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Mr. Mojo Rising

The second coming of Austin Powers isn't exactly the return of "Star Wars"--thank heavens. Yes, "Austin Powers: The Spy Who Shagged Me," has been awaited by legions of panting devotees. Hollywood projections have Mike Myers's swinging spy sequel, which opens this Friday, finishing second only to Lucas's latest in the summer box-office sweepstakes. And, yes, store shelves this summer will be jammed with merchandise spinoffs from both movies--though here, we begin to sense a distinction. "Star Wars" fans will want one of those neat double-bladed lightsabers. Fans of the International Man of Mystery, on the other hand, will have to weigh the pros and cons of approaching the cash register clutching a genuine Austin Powers Swedish Penis Enlarger. But the most important difference is this: "The Spy Who Shagged Me" is mostly the goofy, jubilant fun it ought to be.

The sequel picks up where the original "Austin Powers" left off, go-going its way through another decade-straddling, Ian Fleming-on-Ecstasy plot. We start off in the present day, where oversexed agent Powers (Myers) is relaxing between the sheets until his chrome-domed nemesis Dr. Evil (Myers again) spoils the mood. This time Evil's gunning for Washington, D.C., with a giant laser cannon stationed on the moon. But in the meantime, he's got something else up the sleeve of his beloved Nehru jacket.

Dr. Evil and his new pride and joy, a pint-size clone he dubs Mini-Me (Verne Troyer), time-travel back to the '60s to put Powers out of commission retroactively. With the aid of an obese, baby-eating Scotsman named Fat Bastard (Myers, yet again), Dr. Evil steals Powers's "mojo," the vague but vital life force that puts the lead in our hero's pencil. Powers is right behind, natch, with the CIA's Felicity Shagwell (Heather Graham) in tow, seeking to recover his mojo, save the planet and, of course, shag the girl. If it all seems a bit dizzying, it is. When Powers himself begins ruminating on the logical loopholes that all this time travel presents, his boss cautions, "I suggest you don't worry about this sort of thing and just enjoy yourself." He then addresses the audience. "That goes for you all, too."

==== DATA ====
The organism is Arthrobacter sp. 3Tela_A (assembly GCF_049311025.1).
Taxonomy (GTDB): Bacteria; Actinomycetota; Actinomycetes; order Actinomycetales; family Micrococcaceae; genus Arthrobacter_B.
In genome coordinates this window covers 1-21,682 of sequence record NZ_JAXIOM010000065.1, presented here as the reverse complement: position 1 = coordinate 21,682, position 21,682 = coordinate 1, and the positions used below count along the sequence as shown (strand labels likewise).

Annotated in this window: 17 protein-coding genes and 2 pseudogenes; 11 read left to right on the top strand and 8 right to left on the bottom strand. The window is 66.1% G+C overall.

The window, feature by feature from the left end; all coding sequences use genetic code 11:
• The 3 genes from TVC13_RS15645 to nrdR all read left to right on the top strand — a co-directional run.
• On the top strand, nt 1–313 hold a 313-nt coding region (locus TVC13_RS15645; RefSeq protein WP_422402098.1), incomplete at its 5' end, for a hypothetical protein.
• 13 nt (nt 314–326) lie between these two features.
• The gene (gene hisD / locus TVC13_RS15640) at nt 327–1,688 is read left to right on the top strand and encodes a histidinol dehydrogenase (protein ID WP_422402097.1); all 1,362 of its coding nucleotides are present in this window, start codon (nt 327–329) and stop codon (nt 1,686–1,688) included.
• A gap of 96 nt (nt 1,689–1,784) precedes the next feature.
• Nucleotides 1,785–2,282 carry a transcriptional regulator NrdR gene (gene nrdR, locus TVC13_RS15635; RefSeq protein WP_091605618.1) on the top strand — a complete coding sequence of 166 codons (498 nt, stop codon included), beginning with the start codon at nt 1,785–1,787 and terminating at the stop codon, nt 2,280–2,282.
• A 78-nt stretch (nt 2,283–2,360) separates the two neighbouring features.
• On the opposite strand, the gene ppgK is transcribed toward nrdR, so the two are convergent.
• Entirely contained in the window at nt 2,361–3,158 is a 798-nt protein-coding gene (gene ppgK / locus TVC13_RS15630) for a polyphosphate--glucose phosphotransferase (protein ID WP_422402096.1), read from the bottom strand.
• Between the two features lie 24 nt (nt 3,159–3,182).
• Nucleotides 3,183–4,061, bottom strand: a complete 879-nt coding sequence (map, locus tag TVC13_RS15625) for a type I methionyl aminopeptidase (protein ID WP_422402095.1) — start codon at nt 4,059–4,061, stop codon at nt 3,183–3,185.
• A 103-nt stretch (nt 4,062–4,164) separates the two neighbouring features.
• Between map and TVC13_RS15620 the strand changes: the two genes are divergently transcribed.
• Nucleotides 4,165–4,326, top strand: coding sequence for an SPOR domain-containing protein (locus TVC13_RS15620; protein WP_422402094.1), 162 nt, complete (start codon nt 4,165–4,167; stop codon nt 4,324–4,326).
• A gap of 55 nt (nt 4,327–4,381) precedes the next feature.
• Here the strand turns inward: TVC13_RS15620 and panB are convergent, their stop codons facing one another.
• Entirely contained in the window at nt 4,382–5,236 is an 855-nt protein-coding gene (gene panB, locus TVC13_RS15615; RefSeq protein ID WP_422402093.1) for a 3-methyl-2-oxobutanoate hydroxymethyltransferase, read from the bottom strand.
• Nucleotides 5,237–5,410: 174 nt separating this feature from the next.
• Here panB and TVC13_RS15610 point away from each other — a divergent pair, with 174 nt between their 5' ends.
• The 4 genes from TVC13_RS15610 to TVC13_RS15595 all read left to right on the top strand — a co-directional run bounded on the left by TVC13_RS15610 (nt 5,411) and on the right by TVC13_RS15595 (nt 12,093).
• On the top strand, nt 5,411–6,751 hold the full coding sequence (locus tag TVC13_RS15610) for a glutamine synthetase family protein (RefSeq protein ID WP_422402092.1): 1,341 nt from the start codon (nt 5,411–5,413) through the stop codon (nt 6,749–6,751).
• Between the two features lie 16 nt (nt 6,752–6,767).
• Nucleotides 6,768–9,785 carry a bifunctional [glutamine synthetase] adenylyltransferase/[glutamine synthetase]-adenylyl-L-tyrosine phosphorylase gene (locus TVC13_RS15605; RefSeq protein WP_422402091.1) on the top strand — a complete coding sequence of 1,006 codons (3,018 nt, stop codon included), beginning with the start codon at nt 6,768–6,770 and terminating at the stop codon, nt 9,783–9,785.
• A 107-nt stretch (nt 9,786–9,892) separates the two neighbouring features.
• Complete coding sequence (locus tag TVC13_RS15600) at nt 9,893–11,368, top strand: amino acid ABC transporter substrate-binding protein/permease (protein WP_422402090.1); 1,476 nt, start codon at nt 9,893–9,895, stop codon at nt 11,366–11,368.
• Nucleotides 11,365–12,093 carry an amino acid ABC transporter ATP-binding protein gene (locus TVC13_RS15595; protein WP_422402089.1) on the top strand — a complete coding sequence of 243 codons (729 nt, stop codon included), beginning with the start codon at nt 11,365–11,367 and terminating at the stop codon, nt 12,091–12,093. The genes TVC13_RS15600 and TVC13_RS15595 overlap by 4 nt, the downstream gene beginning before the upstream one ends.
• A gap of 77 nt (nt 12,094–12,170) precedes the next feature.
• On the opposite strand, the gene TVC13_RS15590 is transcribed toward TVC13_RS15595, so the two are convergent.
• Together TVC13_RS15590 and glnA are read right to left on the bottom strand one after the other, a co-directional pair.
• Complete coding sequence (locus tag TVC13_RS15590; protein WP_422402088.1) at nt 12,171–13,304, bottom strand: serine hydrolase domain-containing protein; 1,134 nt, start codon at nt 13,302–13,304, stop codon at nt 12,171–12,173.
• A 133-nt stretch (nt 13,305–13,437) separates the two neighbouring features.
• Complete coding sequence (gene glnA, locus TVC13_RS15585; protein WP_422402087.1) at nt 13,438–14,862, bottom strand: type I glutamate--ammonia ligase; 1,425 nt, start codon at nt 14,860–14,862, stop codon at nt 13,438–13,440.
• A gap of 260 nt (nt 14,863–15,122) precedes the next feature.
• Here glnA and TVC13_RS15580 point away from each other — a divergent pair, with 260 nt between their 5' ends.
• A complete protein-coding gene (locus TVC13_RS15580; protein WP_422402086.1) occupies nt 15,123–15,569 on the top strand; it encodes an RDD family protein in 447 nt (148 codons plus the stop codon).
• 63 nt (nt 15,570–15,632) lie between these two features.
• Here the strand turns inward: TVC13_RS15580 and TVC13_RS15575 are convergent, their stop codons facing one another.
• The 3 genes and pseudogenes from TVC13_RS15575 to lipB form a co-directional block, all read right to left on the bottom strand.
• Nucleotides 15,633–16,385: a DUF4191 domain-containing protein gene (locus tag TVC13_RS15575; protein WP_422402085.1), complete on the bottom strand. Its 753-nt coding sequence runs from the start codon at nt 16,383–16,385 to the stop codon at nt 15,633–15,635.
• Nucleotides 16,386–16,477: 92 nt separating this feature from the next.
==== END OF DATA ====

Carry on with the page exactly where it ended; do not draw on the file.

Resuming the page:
Take his advice--there's plenty to enjoy. Like the 1997 original, "The Spy Who Shagged Me" spits out snappy double entendres, killer sight gags and outright absurdity thicker than the thatch on our hero's oft-bared chest. "Do you smoke after sex?" asks comely Vanessa (a cameo by proto Powers girl Elizabeth Hurley). Powers: "I don't know, baby. I've never looked." One priceless gag from the original, in which various objects--vases, coconuts, etc.--strategically pop up to interfere with the audience's view of bared body parts, is repeated here during the film's opening credits. Later, the same concept gets a clever verbal spin, as rapid-fire context-shifting prevents characters from directly describing a distinctly phallic spaceship. Radar operator: "It looks like a giant..." Cut to fighter pilot: "Dick! Dick, look out to starboard!"

These days, of course, lowbrow comedy is king, and "The Spy Who Shagged Me" doesn't buck the trend. Toilets and their contents get a starring role in several scenes, and the unspeakably hideous Fat Bastard--who figures in a love scene with Heather Graham--provides fodder for some of the grossest gross-out humor this side of Monty Python's exploding Mr. Creosote. No matter. More likely to offend is the shameless parade of product promotions. Virgin Atlantic, Volkswagen, Starbucks, Heineken and AOL all intrude.

Myers juggles his roles admirably, though his Powers seems a lighter shade of paisley this time round. Since he spends most of the movie inhabiting his native '60s, the fish-out-of-water humor that worked well last time is missing. The Powers-centered plot lines also tend to bog down in a dull romance and in music-video-like interludes that bleed air out of the film's tires. As Dr. Evil, though, Myers is shinier than his own shaved pate. His awkwardly autocratic bad guy steals the show, particularly as we follow the continuing Freudian psychodrama between the doctor and his son, Scott (Seth Green). The old man, it seems, has taken to Mini-Me. When Scott makes overtures toward a reconciliation, he's rebuffed. "You had your chance," Dr. Evil says. "I already have someone created in my image. He's evil, he wants to take over the world and he fits easily into most overhead storage bins." Graham is suitably gorgeous, but doesn't display the easy way with an absurd line that Hurley mustered in the original. One caveat: this film was reviewed from a videocassette, so we can't say much about its visual impact. But we don't think the humor shrank in the translation. In the film's last line, Dr. Evil promises, "We'll be back." Count on it.

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